4 Ways to Close the Gender Leadership Gap
By Arijit Banerjee
Empirical evidence concurs with the fact that leaderships with a higher gender balance achieve better results in management and in overall business. There are studies that show the importance of having more women in senior roles to have a more positive impact on productivity, performance, and creativity in the workplace. This makes it ideal for organizations, and especially their leadershipsto have gender parity. The reality, however, seems to be far different from what is ideal. Flag-bearing roles in the workforce are yet to see as many women as there should be to fill the existing gender gap.
What can organizations do?
Have a specific strategy to invite women talent
Organizations will have to develop and implement a targeted strategy to hire women employees who exhibit the signs to be potential leaders. Companies need practical measures to fill the gender gap in their leadership by studying and identifying the factors that create it in the first place. Management must provide the tools to its recruiters for assessing and hiring high potential women candidates. This also leads to the need for keeping the women employees motivated and engaged so that they can be retained to play an impactful role in the leadership. A higher number of women in senior roles helps attract more female employees. LinkedIn data shows that a higher women representation in the leadership tends to increase women hires across the board. Policy-driven changes such as flexible working hours, remote-work options, crèche facility can also lead to a big impact while hiring women candidates.
Train women for leadership roles
Formal development programs that are customized to train women employees for leadership roles is a long-term investment in closing the gender gap in leadership. Organizations have to analyze the factors that lead to this severe gap and address them in order to achieve a balance. Creating an internal mentorship program with both male and female mentors can help resolve the issue to a great extent, as it does not limit knowledge and experience sharing. Such programs also provide opportunities for professional growth and learning which further leads to higher job engagement and talent retention. Excellent training and development programs emerged as one of the top factors for female employees, in a survey done by PWC. This was unanimous for female employees at different stages of their careers, from starting to moving, to returning into workforce.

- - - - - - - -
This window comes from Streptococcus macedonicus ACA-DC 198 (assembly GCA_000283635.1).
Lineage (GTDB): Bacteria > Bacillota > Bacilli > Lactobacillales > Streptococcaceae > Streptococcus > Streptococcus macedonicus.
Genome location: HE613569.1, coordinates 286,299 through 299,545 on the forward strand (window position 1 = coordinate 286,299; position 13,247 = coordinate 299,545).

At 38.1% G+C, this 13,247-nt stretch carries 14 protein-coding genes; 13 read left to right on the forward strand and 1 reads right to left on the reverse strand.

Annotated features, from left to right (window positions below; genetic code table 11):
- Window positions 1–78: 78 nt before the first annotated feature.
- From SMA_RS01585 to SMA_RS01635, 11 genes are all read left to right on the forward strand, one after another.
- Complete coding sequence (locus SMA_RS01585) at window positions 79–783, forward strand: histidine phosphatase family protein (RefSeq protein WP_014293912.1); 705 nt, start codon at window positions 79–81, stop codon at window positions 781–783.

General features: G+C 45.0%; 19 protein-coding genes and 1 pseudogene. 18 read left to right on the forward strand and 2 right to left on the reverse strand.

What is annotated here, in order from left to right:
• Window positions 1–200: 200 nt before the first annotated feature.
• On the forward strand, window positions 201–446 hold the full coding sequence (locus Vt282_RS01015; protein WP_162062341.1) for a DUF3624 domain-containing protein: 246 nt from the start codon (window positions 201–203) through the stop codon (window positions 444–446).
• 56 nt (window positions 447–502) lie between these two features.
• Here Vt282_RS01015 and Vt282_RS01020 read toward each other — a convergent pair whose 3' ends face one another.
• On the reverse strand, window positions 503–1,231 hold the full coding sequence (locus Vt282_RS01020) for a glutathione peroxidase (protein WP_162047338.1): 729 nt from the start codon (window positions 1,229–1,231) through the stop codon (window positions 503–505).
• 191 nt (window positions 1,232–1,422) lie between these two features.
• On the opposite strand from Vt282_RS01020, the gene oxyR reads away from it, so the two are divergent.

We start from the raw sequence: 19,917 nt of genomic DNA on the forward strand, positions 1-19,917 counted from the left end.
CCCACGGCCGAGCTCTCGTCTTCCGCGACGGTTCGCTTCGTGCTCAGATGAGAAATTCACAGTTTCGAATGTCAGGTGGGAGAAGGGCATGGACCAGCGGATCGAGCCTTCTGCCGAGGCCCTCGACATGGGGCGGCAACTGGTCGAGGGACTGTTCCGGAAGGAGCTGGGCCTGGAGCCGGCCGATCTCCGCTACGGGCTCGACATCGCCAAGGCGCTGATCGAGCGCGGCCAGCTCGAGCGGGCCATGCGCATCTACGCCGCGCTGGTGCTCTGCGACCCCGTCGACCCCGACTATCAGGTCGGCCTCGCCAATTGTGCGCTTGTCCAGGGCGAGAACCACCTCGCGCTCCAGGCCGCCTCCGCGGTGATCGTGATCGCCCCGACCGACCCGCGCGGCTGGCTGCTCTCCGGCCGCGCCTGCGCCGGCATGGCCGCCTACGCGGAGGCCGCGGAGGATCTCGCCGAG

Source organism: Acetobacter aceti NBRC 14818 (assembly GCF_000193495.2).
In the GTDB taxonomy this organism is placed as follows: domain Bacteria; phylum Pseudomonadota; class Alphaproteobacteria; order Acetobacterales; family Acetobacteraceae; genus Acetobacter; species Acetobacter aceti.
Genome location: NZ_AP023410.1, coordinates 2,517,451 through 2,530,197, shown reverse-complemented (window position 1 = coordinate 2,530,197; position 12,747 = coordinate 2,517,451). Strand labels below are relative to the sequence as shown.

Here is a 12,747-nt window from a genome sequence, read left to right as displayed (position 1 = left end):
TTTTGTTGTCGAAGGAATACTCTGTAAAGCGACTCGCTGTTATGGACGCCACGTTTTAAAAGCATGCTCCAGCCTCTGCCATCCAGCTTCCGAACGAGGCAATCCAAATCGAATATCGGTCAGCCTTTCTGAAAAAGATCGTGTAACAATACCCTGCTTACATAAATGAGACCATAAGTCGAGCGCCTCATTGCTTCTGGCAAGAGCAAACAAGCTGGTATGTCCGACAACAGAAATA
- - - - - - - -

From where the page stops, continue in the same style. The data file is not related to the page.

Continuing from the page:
Ensure a fair evaluation and pay system
The same PWC report on Female Talent and Inclusive Recruitment revealed that about 50% of women believe that there is a pay gap between equally qualified male and female hires. Organizations must be prepared to tackle this issue as this is evidently one of the major roadblocks in achieving gender parity in an organization’s leadership. Companies need to fix any existing pay discrepancies right from their recruitment to their evaluation processes. Curbing both conscious and unconscious biases while evaluating employees and providing fair and equal benefits is one of the strongest methods to promote gender equality in the workplace.
Rethink recognition and career advancement
Women have more ground to cover when it comes to gaining recognition or advancement due to career gap. Despite the same level of qualification and work experience, men are more likely to be offered recognition and opportunities to advance in their profession. According to survey done by PayScale, male employees are 142% more likely than women to move to C-suite or other senior roles, by late career. Companies need to devise strategies to make women ‘career-break penalty-proof’. This needs to be checked in terms of biases where it is assumed that women employees don’t deem fit for certain roles and responsibilities as well as actual policies that allow women to have equal opportunities despite a career gap.
The Global Gender Gap report of 2017 estimates that it would take another 217 years to fill this gap, given the current rate of change. This clearly indicates the need for some rapid measures that must be taken to close the prevalent gender gap in the leading roles across industries. Forward looking organizations (80% - according to the PWC report) are already recognizing the need to become more inclusive and are adopting policies that will help them achieve more diversity.